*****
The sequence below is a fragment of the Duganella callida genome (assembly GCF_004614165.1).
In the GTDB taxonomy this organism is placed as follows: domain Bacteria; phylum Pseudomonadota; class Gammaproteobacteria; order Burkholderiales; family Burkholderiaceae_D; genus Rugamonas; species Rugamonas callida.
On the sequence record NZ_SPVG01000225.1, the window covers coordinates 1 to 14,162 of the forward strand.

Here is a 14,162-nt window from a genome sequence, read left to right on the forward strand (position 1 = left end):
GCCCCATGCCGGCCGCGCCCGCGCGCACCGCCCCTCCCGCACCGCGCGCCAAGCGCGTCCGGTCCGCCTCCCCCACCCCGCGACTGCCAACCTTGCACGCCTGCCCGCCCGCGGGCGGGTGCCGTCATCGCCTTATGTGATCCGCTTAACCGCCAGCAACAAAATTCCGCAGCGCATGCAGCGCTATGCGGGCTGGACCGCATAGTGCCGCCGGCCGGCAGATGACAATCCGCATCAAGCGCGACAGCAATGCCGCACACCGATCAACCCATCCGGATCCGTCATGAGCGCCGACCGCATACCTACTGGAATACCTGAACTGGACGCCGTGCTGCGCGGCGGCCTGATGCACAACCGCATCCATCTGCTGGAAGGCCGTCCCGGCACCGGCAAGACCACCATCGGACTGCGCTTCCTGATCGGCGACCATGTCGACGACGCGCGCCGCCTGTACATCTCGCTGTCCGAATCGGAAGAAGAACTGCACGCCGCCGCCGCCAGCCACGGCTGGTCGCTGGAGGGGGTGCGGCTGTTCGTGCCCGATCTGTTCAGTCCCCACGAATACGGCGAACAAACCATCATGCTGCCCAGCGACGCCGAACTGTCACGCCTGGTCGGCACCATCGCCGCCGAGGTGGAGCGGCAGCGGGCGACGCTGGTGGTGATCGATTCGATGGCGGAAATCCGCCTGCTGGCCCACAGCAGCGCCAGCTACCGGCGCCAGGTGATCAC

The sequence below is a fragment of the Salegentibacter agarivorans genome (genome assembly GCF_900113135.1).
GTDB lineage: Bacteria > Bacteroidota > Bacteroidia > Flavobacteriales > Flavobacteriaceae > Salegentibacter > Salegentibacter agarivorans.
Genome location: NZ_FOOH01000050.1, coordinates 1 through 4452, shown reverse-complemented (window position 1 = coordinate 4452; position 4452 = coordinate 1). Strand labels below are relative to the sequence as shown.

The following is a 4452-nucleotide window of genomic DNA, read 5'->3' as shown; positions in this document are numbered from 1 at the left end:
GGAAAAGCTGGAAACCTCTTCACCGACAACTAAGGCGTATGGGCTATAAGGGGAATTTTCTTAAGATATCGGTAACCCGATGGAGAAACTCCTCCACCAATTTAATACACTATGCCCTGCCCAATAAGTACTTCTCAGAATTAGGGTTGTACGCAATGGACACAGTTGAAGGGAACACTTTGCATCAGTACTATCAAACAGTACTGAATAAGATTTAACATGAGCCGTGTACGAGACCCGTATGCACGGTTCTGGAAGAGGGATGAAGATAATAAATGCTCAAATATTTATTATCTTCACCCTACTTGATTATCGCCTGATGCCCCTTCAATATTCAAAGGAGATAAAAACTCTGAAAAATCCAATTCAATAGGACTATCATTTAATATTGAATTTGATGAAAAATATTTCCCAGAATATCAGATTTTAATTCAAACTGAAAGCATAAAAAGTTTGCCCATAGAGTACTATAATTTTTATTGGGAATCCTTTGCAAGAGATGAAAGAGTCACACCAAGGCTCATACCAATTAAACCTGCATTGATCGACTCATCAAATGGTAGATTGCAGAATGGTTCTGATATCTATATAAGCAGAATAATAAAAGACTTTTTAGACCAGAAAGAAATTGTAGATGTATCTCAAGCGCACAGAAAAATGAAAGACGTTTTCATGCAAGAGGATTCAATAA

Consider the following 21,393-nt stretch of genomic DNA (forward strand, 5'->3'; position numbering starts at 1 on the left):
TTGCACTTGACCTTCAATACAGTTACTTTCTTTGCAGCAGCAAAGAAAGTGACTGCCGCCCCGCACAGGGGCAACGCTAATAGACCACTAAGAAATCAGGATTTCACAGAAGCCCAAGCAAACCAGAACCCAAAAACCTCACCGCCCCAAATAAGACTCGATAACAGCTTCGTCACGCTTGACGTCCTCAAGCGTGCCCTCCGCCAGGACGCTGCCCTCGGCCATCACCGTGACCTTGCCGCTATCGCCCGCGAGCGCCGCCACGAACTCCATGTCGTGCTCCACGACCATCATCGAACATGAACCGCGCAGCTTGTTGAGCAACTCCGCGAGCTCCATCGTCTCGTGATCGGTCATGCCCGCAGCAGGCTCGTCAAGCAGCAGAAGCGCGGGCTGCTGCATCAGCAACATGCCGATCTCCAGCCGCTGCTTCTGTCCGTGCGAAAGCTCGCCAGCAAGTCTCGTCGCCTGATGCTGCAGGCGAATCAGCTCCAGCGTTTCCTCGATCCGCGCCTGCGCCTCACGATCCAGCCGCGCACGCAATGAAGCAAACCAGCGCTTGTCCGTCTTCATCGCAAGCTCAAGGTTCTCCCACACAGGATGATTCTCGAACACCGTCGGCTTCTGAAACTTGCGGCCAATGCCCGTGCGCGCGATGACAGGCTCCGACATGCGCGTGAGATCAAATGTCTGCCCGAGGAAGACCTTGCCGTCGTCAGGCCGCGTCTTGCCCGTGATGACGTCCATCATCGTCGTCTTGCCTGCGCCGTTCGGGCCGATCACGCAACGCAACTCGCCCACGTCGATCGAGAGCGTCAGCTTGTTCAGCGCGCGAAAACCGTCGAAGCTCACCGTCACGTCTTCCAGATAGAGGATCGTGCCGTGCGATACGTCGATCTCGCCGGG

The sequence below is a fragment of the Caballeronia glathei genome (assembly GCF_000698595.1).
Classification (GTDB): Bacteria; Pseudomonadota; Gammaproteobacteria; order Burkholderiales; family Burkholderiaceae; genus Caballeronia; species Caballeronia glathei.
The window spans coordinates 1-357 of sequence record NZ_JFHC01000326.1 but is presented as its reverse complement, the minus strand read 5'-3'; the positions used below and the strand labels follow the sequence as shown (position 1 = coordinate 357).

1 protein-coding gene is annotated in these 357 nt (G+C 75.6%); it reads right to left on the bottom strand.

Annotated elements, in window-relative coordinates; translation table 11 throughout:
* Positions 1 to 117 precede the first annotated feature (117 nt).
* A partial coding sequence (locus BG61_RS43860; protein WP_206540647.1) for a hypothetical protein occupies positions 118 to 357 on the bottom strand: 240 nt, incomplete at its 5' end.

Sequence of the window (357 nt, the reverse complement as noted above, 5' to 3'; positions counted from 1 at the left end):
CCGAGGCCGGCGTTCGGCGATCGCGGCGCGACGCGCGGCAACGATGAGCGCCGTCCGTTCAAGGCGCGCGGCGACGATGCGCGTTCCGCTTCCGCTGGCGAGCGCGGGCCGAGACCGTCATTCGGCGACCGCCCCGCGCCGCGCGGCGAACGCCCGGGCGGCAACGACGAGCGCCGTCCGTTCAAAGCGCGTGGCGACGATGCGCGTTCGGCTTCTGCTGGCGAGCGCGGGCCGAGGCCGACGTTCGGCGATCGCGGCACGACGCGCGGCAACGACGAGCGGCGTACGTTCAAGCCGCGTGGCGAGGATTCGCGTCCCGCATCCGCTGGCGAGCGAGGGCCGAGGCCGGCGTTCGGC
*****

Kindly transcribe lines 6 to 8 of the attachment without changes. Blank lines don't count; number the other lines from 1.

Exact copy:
The sequence below is a fragment of the Salegentibacter agarivorans genome (genome assembly GCF_900113135.1).
GTDB lineage: Bacteria > Bacteroidota > Bacteroidia > Flavobacteriales > Flavobacteriaceae > Salegentibacter > Salegentibacter agarivorans.
Genome location: NZ_FOOH01000050.1, coordinates 1 through 4452, shown reverse-complemented (window position 1 = coordinate 4452; position 4452 = coordinate 1). Strand labels below are relative to the sequence as shown.